11:00 GMT26 February 2021
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    While no actual steps have been implemented to bring the 2015 nuclear deal back to life under the new US administration so far, Israel has continued to raise concerns about Iran's alleged plans of developing a nuke, which Tehran has strongly denied and dismissed as efforts to target the country.

    Israeli settlement affairs minister Tzachi Hanegbi believes that the United States will not target the alleged nuclear facilities in Iran and Israel will have to either accept that fact, or "act independently" in order to tackle it, The Times of Israel reported Tuesday.

    “The United States will never attack the nuclear facilities in Iran. Israel must decide whether it will accept a nuclear Iran,” Hanegbi said, as quoted by the newspaper. “Israel will be forced to act independently to remove this danger.”

    “It’s possible that in the future there will be no choice [but to attack Iran militarily],” Hanegbi said. “I hope that when our leadership is met with this dilemma, it won’t accept [a nuclear-armed Iran].”

    Hanegbi's comments come as the Biden administration signals its readiness to discuss with allies plans for talks with Iran, including the possibility of expanding the 2015 nuclear deal, or JCPOA. Tehran has said that any progress in reviving the agreement depended on the practical steps of Washington, including the lifting of sanctions. 

    Tzachi Hanegbi, who is now Israel's settlement affairs minister, attends a meeting at the European Commission's headquarters in Brussels, Belgium, January 31, 2018.
    Tzachi Hanegbi, who is now Israel's settlement affairs minister, attends a meeting at the European Commission's headquarters in Brussels, Belgium, January 31, 2018.

    According to Hanegbi, Iran has also demonstrated a “very limited” capacity to take retaliatory action against Israel, including airstrikes on alleged Iranian-linked military facilities in Syria and its promise to take revenge for the assassination of prominent nuclear physician Mohsen Fakhrizadeh, for which Tehran has blamed the Israeli intelligence agency Mossad.

    Meanwhile, the White House said that US relations with Israel are important despite the absence of a phone conversation between President Joe Biden and Prime Minister Benjamin Netanyahu. Netanyahu, who is facing elections in March, had a series of public disagreements with the Barack Obama administration where Biden served as vice president.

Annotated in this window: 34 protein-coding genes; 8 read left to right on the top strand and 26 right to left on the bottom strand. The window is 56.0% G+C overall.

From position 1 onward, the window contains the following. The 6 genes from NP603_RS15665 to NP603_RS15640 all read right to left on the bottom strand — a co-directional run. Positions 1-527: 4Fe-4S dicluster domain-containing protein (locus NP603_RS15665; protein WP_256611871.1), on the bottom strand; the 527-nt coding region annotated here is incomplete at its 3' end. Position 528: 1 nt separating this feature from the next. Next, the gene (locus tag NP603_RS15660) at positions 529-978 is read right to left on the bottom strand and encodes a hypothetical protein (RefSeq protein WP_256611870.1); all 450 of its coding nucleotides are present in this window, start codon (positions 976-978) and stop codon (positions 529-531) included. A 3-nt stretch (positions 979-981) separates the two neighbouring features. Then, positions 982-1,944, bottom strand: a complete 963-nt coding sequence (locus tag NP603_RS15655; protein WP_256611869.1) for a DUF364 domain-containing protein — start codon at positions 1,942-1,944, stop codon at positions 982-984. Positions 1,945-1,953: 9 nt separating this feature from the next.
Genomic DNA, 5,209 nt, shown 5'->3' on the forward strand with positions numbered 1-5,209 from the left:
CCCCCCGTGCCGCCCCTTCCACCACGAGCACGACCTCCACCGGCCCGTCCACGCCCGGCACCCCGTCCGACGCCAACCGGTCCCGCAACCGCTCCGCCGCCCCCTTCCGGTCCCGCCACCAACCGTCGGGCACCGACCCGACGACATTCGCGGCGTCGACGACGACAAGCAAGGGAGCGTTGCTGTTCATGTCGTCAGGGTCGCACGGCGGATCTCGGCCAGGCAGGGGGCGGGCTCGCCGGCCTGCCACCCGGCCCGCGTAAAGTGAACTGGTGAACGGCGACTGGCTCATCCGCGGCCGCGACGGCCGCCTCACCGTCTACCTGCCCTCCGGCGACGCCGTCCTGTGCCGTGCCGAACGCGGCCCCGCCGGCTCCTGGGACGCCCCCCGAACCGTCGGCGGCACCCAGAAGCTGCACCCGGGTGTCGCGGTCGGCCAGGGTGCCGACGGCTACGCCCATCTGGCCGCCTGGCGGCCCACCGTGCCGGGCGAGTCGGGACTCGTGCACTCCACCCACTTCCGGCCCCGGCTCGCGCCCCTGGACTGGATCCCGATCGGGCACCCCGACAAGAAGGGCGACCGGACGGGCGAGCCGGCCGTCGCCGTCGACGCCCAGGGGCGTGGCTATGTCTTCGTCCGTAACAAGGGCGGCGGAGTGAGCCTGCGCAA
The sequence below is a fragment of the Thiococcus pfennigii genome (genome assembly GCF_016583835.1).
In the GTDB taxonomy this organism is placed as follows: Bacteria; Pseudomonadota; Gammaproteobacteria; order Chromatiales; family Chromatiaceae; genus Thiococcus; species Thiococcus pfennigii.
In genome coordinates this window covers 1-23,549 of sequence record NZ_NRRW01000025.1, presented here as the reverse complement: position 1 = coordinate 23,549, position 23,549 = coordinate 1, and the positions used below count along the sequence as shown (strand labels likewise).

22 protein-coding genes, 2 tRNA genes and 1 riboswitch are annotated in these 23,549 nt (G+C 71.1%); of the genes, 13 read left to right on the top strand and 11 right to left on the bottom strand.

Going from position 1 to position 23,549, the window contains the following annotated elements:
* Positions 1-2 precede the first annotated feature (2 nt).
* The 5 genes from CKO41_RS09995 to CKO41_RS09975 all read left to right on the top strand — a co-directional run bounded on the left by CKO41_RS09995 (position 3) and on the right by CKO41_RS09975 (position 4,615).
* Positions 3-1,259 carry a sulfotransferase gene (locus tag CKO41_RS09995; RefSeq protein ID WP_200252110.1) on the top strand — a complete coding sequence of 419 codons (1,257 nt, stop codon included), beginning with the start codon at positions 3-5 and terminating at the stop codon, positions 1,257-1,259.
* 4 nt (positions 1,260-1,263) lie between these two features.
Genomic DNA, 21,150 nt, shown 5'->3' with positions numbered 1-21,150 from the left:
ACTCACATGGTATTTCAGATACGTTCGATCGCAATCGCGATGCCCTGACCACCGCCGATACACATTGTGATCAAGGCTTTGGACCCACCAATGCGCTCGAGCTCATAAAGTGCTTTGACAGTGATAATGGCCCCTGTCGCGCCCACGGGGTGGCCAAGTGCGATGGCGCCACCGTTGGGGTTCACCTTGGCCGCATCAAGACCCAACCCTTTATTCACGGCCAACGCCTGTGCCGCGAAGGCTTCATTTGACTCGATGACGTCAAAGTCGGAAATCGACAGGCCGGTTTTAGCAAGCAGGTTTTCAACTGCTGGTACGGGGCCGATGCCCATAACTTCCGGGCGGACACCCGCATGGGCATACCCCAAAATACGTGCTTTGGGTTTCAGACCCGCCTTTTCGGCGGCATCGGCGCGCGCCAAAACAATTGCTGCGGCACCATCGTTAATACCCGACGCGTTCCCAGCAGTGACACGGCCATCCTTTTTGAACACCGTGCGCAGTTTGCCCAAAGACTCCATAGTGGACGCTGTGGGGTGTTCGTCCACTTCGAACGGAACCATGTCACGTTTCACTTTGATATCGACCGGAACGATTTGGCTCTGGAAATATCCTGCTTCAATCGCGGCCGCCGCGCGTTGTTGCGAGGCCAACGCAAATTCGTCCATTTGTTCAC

As Biden took office, however, the Israeli PM congratulated him on assuming the job, and expressed hope for cooperation in confronting “common challenges, chief among them the threat posed by Iran.”

    Iran has repeatedly stated that its nuclear program is designed to serve purely peaceful purposes. On Monday, Iranian Foreign Minister Javad Zarif told CNN's Christiane Amanpour that Iran does not intend to build a nuclear weapon, arguing that if it did, it would have done it “some time ago”. Instead, Iran has decided that nukes would not “augment our security and are in contradiction to our ideological views.” 

    Zarif also proposed that EU foreign policy chief Josep Borrell, who is a coordinator of the joint commission on Joint Comprehensive Plan of Action (JCPOA) implementation, could “choreograph” the establishment of the Iran-US dialogue on returning to the nuclear deal.

    On Tuesday, Iran's envoy to the international organizations in Vienna Kazem Gharibabadi said that Tehran had begun installing advanced IR-6 centrifuges at its underground nuclear facility in Fordow. In December, Iran passed a law to increase its uranium enrichment to 20 percent and stop UN inspections of its nuclear sites in response to the killing of Fakhrizadeh.

    Under the JCPOA, Iran has to keep the uranium enrichment level under 3.67 percent and only use first-generation IR-1 centrifuges. However, after former US President Donald Trump unilaterally pulled the US out of the 2015 nuclear deal in 2018, Tehran began to gradually abandon its commitments under the agreement. 

    In late January, Zarif said that “the window of opportunity” for the new US administration to return to the deal had limits, as Iran was determined to achieve the removal of sanctions.
    Likud Party, US, Iran, Israel
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